Besides the transcript of the phone call between President Trump and Ukrainian president Zelensky, the second most important transcript is of Joe Biden's comments at a January 2018 appearance at the Council on Foreign Relations. (See below.)

Here's why:
It's been interesting to hear Republican politicians, Trump-supporters, a few objective journalists, conservative political pundits, and even President Trump himself continue to argue that Joe Biden was the person responsible for threatening a quid pro quo to a group of Ukrainian government leaders involving a billion-dollar loan guarantee from the USA and a prosecutor investigating corruption at the Ukrainian energy company Burisma. All of these people also argue that Joe, along with his son Hunter, should be called as witnesses in the Senate impeachment trial to expose the truth of their corruption in the Ukraine.

What has been glaringly overlooked in this whole situation is that Joe Biden was technically not the person responsible for the idea of a quid pro quo in that situation, because Biden was merely the official U.S. representative delivering the quid pro quo ultimatum to the Ukrainian leaders. In his own words, Joe Biden clearly establishes this fact.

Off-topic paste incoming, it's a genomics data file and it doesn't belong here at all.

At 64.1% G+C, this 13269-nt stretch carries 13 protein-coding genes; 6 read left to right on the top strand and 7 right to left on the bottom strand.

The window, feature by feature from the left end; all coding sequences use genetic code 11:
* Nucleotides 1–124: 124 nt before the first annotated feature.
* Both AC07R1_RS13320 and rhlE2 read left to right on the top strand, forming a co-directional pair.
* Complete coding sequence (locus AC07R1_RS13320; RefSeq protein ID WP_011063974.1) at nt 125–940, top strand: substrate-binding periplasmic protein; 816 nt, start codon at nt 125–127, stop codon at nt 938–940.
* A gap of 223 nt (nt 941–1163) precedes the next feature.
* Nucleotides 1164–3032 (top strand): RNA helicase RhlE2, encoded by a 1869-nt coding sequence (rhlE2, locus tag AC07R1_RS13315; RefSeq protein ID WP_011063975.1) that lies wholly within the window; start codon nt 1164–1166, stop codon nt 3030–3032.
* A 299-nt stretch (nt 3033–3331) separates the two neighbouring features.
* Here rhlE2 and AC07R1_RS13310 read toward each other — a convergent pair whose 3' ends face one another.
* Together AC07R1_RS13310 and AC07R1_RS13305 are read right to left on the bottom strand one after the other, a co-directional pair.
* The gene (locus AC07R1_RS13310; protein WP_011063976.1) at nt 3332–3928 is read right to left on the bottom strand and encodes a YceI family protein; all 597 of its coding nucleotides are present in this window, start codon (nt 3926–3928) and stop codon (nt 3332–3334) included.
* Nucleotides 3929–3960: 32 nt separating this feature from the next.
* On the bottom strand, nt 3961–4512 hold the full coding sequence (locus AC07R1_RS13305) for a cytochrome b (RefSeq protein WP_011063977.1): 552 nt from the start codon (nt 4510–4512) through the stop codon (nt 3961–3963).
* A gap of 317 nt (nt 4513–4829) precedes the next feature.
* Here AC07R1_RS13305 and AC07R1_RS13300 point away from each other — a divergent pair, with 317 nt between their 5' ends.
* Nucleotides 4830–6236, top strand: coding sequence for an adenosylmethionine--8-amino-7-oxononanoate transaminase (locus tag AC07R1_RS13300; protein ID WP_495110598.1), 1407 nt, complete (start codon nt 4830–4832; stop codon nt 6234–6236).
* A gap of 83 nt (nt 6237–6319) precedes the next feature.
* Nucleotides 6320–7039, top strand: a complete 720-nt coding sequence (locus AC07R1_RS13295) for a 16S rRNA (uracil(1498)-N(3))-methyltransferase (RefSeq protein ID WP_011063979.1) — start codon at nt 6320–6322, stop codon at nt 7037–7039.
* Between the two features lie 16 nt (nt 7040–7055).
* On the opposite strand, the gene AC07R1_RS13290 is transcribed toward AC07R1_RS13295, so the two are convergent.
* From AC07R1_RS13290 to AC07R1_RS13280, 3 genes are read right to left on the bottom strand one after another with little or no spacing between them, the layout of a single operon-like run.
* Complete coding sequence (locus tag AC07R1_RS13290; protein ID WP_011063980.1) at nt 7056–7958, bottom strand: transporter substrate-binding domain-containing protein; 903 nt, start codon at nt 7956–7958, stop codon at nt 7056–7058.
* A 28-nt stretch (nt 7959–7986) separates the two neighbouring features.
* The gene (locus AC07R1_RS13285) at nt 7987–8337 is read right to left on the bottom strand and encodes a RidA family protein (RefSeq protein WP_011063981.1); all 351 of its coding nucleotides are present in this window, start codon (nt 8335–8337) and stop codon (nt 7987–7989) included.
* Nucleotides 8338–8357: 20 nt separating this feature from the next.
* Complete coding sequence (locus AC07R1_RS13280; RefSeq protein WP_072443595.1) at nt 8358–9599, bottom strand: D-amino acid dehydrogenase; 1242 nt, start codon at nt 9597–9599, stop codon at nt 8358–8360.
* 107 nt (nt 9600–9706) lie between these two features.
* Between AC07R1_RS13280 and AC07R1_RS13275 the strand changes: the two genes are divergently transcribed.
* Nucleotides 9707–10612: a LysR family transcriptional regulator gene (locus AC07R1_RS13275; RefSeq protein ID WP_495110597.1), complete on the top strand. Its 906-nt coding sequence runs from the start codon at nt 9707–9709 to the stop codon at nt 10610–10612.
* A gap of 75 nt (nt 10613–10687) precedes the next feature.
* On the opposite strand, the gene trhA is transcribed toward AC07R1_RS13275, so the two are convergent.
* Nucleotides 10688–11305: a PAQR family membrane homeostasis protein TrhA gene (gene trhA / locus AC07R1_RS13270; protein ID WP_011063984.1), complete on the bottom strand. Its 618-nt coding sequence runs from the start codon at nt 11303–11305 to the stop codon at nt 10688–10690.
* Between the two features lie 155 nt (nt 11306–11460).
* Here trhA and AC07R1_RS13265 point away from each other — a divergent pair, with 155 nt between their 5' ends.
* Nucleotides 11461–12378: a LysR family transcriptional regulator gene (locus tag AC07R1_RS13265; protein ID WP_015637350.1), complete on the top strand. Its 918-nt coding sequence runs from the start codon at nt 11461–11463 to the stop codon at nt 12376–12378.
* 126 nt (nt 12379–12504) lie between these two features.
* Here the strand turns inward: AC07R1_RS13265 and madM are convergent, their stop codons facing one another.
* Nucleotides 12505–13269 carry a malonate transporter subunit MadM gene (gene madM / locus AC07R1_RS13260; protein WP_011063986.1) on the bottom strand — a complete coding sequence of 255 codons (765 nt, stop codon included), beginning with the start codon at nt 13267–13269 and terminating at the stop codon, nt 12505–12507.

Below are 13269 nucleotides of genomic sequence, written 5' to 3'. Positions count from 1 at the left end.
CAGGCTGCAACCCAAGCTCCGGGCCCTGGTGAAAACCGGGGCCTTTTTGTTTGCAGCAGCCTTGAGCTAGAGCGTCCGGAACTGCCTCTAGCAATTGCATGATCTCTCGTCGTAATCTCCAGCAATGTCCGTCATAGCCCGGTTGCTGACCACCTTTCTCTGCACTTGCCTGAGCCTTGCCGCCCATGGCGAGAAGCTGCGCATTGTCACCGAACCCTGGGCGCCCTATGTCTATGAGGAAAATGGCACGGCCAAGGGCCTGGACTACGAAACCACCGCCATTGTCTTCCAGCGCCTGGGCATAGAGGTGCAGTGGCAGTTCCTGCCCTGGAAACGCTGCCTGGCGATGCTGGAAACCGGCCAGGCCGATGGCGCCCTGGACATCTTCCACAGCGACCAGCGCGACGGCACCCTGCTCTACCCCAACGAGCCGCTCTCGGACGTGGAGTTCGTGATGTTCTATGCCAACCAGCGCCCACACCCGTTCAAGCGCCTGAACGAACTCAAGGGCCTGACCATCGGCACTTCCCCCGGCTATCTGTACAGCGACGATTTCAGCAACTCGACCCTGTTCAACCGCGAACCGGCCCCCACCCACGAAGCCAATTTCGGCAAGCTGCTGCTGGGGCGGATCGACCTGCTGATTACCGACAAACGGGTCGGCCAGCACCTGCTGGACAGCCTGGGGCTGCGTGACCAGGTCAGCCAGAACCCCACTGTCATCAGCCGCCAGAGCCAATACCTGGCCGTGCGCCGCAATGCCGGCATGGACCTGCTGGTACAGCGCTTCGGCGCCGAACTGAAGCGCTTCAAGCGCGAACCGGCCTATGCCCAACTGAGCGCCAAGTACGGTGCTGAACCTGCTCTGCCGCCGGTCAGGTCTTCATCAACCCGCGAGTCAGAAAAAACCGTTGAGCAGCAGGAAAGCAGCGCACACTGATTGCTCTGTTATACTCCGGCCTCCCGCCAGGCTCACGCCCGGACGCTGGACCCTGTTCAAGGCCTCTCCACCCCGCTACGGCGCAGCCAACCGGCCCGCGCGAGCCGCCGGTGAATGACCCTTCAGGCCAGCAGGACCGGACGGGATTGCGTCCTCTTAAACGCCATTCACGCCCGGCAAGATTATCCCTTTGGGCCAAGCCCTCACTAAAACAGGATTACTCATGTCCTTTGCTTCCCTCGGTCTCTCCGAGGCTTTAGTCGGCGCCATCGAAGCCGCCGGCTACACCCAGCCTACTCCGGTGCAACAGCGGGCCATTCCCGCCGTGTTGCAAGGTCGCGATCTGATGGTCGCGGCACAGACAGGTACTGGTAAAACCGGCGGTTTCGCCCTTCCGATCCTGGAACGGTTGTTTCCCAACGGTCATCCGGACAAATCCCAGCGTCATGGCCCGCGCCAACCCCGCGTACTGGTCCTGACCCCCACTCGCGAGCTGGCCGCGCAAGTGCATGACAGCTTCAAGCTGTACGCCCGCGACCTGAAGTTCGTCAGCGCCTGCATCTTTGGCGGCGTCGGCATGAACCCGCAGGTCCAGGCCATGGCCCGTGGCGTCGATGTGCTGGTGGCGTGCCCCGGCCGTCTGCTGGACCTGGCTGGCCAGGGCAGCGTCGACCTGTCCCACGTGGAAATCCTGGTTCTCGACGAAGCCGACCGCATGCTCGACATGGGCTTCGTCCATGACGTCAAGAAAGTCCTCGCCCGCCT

Referencing the transcript below, Biden implies that because Poroshenko and Yatsenyuk had not yet taken "action against [fired] the state prosecutor," Ukraine was not going to get the billion dollars from the USA. At this point in his story, Biden says the Ukrainian leaders challenged him, saying, "You have no authority. You're not the president." Biden said his response to their challenge was, "Call him." That's the irrefutable statement that implicates President Obama in the quid pro quo.

After indicating that he was acting on a clear directive from President Obama, Biden spelled out what can only be characterized as a threatening and time-sensitive quid pro quo. Biden told the Ukrainian leaders, "I'm leaving in six hours. If the prosecutor is not fired, you're not getting the money." Biden then ended his comments about this incident, saying, "Well, son of a b----. He [the prosecutor] got fired."

Based on Joe Biden's comments, it would seem there is a big question that only President Obama can answer.

Obama needs to be asked if he directed Biden to withhold the billion dollars from Ukraine if the Burisma prosecutor was not fired.

If Obama says he did not direct Biden to threaten a quid pro quo, then not only is Biden a liar, but he has directly implicated himself in a corrupt scheme to both protect and enrich his son Hunter in his bogus job with Burisma. He also clearly misrepresented himself by usurping the authority of President Obama in dealing with a foreign leader.

Also, if Obama did not direct Biden to threaten a quid pro quo, why hasn't he come forward to expose the truth and clear his name?

If Obama admits that he directed Biden to threaten the quid pro quo, then Obama directly implicates himself in the same corrupt scheme to both protect and enrich Hunter Biden. More importantly, if Obama did direct Biden, as Biden says he did, he committed the exact same act President Trump is being accused of doing — and is being impeached for by the Democrats.